Letter to the Editor
Daniel Villalon is the the Secretary of Public Relations for the Northwestern University College Republicans and publishes this piece with the authorization and endorsement of NUCR. Given that NUCR does not have a club platform, it is not our practice to publish response or opinion pieces. However, after reading what we felt to be a misleading article on the gender wage gap published on April 7, the preponderance of members felt it necessary to respond.
Long held myths die hard, and the commonly perpetuated claim of systemic gender wage discrimination seems to be among them. It was only recently that the President himself, at the State of the Union address, repeated the mantra we've all heard too often: women make 77 cents for every man's dollar. This phenomenon is often cited as evidence of gender discrimination by feminist groups and, so it appears, some of our peers here at NBN. Strangely, that these claims have been addressed and refuted numerous times by their critics seems to have little effect on the acceptance they receive.
It should first be noted that if unequal pay: The result obtained by averaging out and comparing two groups' total pay, is evidence of systemic discrimination between the two groups, then it necessarily follows that there is systemic work force discrimination inflicted upon every group that exhibits any sort of earnings differential from another. Furthermore, recent reports show that the female staff in Obama's administration make less on average than their male colleagues. Apparently the president must be guilty of such discrimination himself.
Yet the error with these arguments could not be more obvious: such comparisons hold no weight given the different occupations held by society's various constituents. It would then seem critical that in attempting to discern whether gender discrimination is a common presence in the workplace, any study of the issue must control for relevant factors such as job choice, hours worked and work experience, in order that wage differentials are measured for identical work. This is clearly a far cry from mere comparison of averaged earnings.
The issue has in fact been studied repeatedly in the requisite fashion. One such recent study by the AAUW shows that while averaged earnings exhibit the gender differential commonly mentioned, the disparity shrinks to 6.6 cents when all the mentioned factors are taken into account. In similar vein, when the following article points out the wage disparity between white men and women with master's degrees as evidence of discrimination, it fails to observe that women choose by and large to major in non-STEM fields, which typically pay less than their technical counterparts. What's more, time spent taking care of kids post childbirth results in a loss of work experience that typically leads to lower pay upon re-entering the labor force. Household work similarly cuts into office hours, as the study mentions. Factors such as these diminish the gap to the 6.6 cents found by the study, a figure far less inflammatory than those commonly touted.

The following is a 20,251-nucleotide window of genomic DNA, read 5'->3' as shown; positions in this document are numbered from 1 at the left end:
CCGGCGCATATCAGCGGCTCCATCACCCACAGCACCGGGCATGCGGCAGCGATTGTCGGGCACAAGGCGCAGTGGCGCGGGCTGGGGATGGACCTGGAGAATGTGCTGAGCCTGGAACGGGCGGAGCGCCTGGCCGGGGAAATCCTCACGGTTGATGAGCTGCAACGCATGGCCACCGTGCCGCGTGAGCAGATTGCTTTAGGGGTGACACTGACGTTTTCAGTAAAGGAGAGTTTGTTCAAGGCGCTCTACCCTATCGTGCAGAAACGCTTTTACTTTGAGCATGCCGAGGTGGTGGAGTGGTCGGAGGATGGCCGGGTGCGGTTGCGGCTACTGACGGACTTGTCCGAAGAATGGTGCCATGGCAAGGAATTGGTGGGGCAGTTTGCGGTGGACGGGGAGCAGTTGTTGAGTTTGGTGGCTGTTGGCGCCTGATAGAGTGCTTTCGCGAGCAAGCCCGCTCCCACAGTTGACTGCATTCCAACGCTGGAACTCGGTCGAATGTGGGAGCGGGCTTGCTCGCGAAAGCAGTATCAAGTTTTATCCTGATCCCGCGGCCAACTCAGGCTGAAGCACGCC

But is the remaining wage gap still the result of discrimination? Well the underlying cause is ultimately uncertain, but jumping instinctively to conclusions of discrimination in the absence of proof is to essentially commit a God of the gaps fallacy. Erroneous as that would be, it is likely that the remaining gap would significantly narrow if studies more specifically accounted for the precise occupations held (as opposed simply to fields, where mentioned disparities have still been observed by the AAUW). This assertion follows firstly from the ever-diminishing magnitude of the gap observed with increased controls. Yet secondly, and more substantially, it avoids the following critical problem: if businesses regularly pay women less for equal work then why would they also hire men when such choices would lessen their profits? Such a claim makes little economic sense, as others have observed, and those who would stand by it on the grounds of employers' prejudices are vastly underestimating the efficiency of a competitive free market.
But are women systematically directed towards lower paying jobs, as more nuanced critics contend? It is ironic that in making such claims the same activists so committed to gender equality exhibit little regard for the ability of women to make freely independent choices. What's more, the answer appears to be no. Significant efforts have been directed over the past years at promoting the pursuit of science amongst the female population. Additionally, more women are now attending college than men. Fact such as these indicate directive pressures to be almost absent if present at all. Furthermore, pay issues aside, the insinuation implicit in the assumption that women's predominant role at home could only be the result of societal pressure is that their choices are somehow inferior. Why not show more respect for the valuable contributions made by those who raise our society's next generation? To fail as such is to essentially be guilty of prejudice oneself.
Ultimately, the persistence of the gender discrimination myth is a symptom of the greater trend of victimization that has gradually pervaded our culture. If there's a lesson to be gleaned here, it's that in a nation as affluent and fortunate as ours it would behoove us to think twice before crying bloody murder.
Secretary, Northwestern University College Republicans